Understanding Wedging

The facts are that wedging is a part of most car-opening jobs, but there is a right way and a wrong way to go about it.


When it comes to vehicle entry, the word “wedging” seems to mean different things to different people. To some, it’s just a part of the job, and to others, it’s something to be avoided at all costs. I suspect that those who avoid wedging have either broken a car window or fear that they...


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Unless they have plastic or aluminum trim, the construction of most sash-style doors will allow you to wedge them out a great deal before any damage is done. This is due to side-impact and roll-over safety standards that went into effect 10 years ago. Since then, car doors have been built with a great deal more “give” than in the past. The idea is that in a collision, the door should be able to flex so that it does not pop open. Using an inflatable wedge to insert a long-reach tool shouldn’t damage a modern vehicle as long as you use common sense.

Here are a few things to keep in mind when using an inflatable wedge on a sash-style door:

  1. Make sure that the center of the wedge is placed as close as possible to where you want the maximum pressure.
  2. If you are wedging the rear edge of the door, keep your wedge as high as possible, but still leave room to insert your tool.
  3. If you are wedging the top edge of the door, keep your wedge as far to the rear as possible, but leave room to insert your tool.
  4. Avoid putting pressure on the corner of the door.
  5. Open a large enough gap so that you can manipulate your tool without damaging the car.
  6. Use a protector for your tool to prevent scratching the paint.
  7. Beware of the weather stripping along the inside of the door.
  8. Never deflate the wedge until your tool is out of the door.
  9. Never open the door until you have deflated the wedge, unless it is absolutely necessary.

Most of the time, you’ll need to spread open the gap with some other tool like the levers that come with the Jiffy-Jak and similar tools. Always make sure that you spread out any force that you apply as much as possible with a base plate or something similar to protect the vehicle. At the same time, be cautious of plastic and aluminum trim. Just as when you’re wedging the base of the window, if you don’t have the wedge in far enough, it will tend to squirt out of the door as you inflate it.

The point of maximum leverage and the point where you can get the largest gap into the vehicle are at the top rear corner of the door. But that is not where you want to put your levers or your air wedge. That portion of the door is not the strongest portion and I have seen doors where the corner has simply folded over when pressure was applied. That type of damage will require a body shop for repair and it will cost you dearly. In addition, you want to insert your tool into the largest portion of the gap so that you have the maximum about of room to manipulate the tool without damaging the vehicle.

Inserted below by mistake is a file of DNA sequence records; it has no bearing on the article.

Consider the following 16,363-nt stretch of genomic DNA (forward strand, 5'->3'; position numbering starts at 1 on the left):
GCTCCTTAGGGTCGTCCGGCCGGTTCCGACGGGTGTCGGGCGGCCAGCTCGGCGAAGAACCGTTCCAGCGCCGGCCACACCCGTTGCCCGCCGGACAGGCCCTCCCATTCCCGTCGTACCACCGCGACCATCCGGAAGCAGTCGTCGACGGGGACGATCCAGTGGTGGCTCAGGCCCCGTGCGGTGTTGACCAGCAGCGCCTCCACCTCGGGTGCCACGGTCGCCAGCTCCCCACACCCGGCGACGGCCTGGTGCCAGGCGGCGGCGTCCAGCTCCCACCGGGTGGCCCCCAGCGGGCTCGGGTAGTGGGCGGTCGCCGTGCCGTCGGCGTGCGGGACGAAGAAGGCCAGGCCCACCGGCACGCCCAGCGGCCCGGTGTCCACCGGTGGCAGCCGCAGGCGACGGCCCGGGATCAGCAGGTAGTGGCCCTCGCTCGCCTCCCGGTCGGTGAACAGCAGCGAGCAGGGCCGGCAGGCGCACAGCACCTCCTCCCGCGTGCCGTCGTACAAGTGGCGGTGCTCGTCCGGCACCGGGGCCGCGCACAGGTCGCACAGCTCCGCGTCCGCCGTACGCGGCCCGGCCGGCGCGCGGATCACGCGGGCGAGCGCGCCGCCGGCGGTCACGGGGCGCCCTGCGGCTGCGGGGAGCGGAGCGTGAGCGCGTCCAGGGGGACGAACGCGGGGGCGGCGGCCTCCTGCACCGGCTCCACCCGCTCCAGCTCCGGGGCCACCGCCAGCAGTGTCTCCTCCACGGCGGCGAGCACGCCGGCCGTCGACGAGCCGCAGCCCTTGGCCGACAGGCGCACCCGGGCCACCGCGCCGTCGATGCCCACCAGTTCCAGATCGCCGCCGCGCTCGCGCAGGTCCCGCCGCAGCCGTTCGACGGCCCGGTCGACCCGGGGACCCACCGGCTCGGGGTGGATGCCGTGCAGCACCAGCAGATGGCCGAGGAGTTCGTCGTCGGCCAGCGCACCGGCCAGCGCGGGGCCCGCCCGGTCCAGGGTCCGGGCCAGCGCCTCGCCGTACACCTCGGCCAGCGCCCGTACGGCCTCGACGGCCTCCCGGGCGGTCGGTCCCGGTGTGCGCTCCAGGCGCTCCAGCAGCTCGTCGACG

As a general rule, I position my inflatable wedge 2-4 inches below the corner of the door on the rear edge. On some occasions, I’ll place the wedge along the top edge of the door, again 2-4 inches from the corner, to leave room for inserting the tool. I prefer the rear edge of the door because it is generally the stronger area to work with.

When I’m using the Jiffy-Jak, I try to open a gap large enough for me to see clearly inside the car as I insert the tool. If I can’t get enough of a gap to see through, I’ll insert a plastic shim into the door to hold the weather stripping out of the way as I insert the tip of the tool. This is done in much the same way as I use a plastic shim to insert a wedge at the base of the window. This helps to prevent the most common type of damage associated with long-reach tools – torn weather stripping.

In my hands-on classes, a common mistakes is the user looking into the interior of the car through the window as he or she inserts the tool, rather than at the point where the tool is being inserted. Attempting to blindly shove the tool into the gap between the door and frame can result in the kind of damage shown in photo 9.

Most long-reach tools come with some kind of sleeve to protect the finish of the car from tool. A simple sleeve over your rod will prevent the rod from even touching the painted surfaces, which virtually eliminates the possibility of scratching. If you don’t have a sleeve for your tool, you can make one from a plastic pocket protector or plastic report cover from an office supply store.

Another silly sounding mistake is deflating the inflatable wedge as soon as the car is unlocked, but before removing the tool from the door. You just get in a hurry and don’t realize what you’re doing. The next thing you know, your rod is tightly pinned in the door and you may have scratched the paint or dinged the door or trim. I try to always remove the rod from the door, then deflate and remove the wedge and only then open the door. Opening the door while the wedge is inflated tends to surprise and alarm the customer. The door will usually pop open very enthusiastically, while your tool, wedge and any shims go flying in all directions.

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